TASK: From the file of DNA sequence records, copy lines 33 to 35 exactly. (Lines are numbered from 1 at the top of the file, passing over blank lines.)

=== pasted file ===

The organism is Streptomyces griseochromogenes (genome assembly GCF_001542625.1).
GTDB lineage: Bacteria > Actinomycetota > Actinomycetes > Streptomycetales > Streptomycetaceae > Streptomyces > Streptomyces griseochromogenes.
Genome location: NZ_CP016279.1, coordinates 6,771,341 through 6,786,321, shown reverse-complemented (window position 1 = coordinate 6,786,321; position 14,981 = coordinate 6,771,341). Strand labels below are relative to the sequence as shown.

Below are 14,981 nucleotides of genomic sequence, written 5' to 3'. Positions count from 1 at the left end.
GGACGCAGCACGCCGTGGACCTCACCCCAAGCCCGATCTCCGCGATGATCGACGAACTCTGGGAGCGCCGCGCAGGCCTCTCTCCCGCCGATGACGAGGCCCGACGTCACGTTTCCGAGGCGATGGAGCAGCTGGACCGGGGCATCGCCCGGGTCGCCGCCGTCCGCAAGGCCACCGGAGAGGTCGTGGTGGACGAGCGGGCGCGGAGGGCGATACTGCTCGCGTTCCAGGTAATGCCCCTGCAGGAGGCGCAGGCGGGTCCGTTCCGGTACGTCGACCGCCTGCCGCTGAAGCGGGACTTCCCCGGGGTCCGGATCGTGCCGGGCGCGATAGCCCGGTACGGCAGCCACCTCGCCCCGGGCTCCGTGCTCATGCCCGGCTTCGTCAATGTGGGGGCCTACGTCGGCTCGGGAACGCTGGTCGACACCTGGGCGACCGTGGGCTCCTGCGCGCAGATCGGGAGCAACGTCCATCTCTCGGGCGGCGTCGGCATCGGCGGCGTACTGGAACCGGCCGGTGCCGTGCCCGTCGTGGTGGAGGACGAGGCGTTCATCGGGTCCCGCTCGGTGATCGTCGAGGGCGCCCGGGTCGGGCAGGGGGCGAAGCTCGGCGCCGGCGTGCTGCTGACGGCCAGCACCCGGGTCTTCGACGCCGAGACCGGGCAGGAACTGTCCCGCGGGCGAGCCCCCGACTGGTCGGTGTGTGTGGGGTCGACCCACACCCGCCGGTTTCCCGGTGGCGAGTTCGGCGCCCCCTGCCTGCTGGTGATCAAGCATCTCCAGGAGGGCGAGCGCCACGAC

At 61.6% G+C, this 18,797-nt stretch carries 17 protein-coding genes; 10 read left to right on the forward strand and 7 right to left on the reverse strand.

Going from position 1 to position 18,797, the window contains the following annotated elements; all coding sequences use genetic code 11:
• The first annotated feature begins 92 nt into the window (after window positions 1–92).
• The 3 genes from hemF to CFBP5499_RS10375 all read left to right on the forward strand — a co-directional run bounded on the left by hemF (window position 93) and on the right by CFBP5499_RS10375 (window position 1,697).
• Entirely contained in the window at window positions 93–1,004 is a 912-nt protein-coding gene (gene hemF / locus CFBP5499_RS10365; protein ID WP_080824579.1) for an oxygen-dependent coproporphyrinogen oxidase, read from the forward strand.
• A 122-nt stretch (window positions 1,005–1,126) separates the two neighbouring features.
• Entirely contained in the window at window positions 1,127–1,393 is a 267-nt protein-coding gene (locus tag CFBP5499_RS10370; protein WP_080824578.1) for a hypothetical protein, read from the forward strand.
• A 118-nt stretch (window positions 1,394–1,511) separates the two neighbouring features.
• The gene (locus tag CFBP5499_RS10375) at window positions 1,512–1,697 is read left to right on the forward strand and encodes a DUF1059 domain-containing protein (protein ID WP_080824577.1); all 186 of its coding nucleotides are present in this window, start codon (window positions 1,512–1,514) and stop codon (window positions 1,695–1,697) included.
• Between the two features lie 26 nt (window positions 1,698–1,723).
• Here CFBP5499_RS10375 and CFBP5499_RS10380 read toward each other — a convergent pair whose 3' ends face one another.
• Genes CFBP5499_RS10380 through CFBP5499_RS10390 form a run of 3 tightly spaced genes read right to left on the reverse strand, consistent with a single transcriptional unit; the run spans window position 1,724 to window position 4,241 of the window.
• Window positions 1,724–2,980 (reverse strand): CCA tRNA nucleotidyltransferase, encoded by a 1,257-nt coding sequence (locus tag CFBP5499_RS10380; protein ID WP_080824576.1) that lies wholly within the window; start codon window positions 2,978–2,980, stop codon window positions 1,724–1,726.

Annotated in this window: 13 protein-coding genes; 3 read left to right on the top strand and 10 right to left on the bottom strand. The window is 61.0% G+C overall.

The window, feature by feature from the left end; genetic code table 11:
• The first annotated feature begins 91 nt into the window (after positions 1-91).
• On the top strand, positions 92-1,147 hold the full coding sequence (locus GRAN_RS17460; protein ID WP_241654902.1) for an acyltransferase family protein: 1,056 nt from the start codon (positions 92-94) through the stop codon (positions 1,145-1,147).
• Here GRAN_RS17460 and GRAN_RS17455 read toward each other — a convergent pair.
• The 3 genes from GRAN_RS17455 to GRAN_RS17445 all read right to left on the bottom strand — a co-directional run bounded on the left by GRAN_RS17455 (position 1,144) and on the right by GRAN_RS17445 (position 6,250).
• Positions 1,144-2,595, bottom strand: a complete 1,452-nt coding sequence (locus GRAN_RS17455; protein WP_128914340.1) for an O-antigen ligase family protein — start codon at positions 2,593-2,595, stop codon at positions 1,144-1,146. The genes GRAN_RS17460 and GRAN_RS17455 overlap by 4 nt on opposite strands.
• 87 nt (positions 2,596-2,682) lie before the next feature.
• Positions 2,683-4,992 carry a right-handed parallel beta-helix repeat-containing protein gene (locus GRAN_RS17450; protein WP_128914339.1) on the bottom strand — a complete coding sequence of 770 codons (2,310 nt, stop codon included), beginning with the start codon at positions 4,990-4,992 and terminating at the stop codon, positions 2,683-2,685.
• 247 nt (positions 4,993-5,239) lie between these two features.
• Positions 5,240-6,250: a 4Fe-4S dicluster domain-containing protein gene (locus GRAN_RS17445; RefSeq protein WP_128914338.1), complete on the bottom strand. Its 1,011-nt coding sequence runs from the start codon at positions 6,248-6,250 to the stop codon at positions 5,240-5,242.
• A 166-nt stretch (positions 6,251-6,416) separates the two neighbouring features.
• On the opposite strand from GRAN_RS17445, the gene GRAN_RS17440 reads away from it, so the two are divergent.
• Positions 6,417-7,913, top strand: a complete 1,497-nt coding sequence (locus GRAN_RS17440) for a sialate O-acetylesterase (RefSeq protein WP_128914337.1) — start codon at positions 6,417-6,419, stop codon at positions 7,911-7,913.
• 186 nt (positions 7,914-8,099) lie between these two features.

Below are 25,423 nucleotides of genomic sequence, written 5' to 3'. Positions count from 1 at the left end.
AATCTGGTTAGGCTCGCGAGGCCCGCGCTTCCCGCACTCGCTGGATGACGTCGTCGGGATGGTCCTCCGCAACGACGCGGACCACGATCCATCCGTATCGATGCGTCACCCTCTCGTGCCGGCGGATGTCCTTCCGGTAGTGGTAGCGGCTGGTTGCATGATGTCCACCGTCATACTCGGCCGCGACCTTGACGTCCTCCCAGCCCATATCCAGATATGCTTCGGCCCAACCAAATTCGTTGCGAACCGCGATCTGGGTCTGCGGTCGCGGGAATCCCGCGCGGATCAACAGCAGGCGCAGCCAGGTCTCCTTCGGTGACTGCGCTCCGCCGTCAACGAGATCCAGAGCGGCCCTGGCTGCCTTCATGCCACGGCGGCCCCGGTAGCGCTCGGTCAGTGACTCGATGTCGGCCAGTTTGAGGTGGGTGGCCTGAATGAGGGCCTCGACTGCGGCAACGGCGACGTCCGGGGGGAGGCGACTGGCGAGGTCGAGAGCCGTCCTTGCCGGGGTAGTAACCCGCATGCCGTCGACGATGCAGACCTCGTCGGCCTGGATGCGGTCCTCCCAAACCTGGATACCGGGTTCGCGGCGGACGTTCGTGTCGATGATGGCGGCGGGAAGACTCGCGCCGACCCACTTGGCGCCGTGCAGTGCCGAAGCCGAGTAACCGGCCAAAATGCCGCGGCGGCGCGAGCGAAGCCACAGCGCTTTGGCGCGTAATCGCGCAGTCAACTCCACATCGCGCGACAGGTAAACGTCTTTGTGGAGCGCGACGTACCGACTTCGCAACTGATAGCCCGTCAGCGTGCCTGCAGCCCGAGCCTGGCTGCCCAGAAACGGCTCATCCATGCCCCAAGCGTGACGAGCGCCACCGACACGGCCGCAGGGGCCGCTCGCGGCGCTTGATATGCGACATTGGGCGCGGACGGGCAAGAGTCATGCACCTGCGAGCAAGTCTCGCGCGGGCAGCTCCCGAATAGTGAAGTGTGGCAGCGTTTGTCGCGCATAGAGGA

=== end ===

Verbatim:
• 186 nt (positions 7,914-8,099) lie between these two features.

Below are 25,423 nucleotides of genomic sequence, written 5' to 3'. Positions count from 1 at the left end.
AATCTGGTTAGGCTCGCGAGGCCCGCGCTTCCCGCACTCGCTGGATGACGTCGTCGGGATGGTCCTCCGCAACGACGCGGACCACGATCCATCCGTATCGATGCGTCACCCTCTCGTGCCGGCGGATGTCCTTCCGGTAGTGGTAGCGGCTGGTTGCATGATGTCCACCGTCATACTCGGCCGCGACCTTGACGTCCTCCCAGCCCATATCCAGATATGCTTCGGCCCAACCAAATTCGTTGCGAACCGCGATCTGGGTCTGCGGTCGCGGGAATCCCGCGCGGATCAACAGCAGGCGCAGCCAGGTCTCCTTCGGTGACTGCGCTCCGCCGTCAACGAGATCCAGAGCGGCCCTGGCTGCCTTCATGCCACGGCGGCCCCGGTAGCGCTCGGTCAGTGACTCGATGTCGGCCAGTTTGAGGTGGGTGGCCTGAATGAGGGCCTCGACTGCGGCAACGGCGACGTCCGGGGGGAGGCGACTGGCGAGGTCGAGAGCCGTCCTTGCCGGGGTAGTAACCCGCATGCCGTCGACGATGCAGACCTCGTCGGCCTGGATGCGGTCCTCCCAAACCTGGATACCGGGTTCGCGGCGGACGTTCGTGTCGATGATGGCGGCGGGAAGACTCGCGCCGACCCACTTGGCGCCGTGCAGTGCCGAAGCCGAGTAACCGGCCAAAATGCCGCGGCGGCGCGAGCGAAGCCACAGCGCTTTGGCGCGTAATCGCGCAGTCAACTCCACATCGCGCGACAGGTAAACGTCTTTGTGGAGCGCGACGTACCGACTTCGCAACTGATAGCCCGTCAGCGTGCCTGCAGCCCGAGCCTGGCTGCCCAGAAACGGCTCATCCATGCCCCAAGCGTGACGAGCGCCACCGACACGGCCGCAGGGGCCGCTCGCGGCGCTTGATATGCGACATTGGGCGCGGACGGGCAAGAGTCATGCACCTGCGAGCAAGTCTCGCGCGGGCAGCTCCCGAATAGTGAAGTGTGGCAGCGTTTGTCGCGCATAGAGGA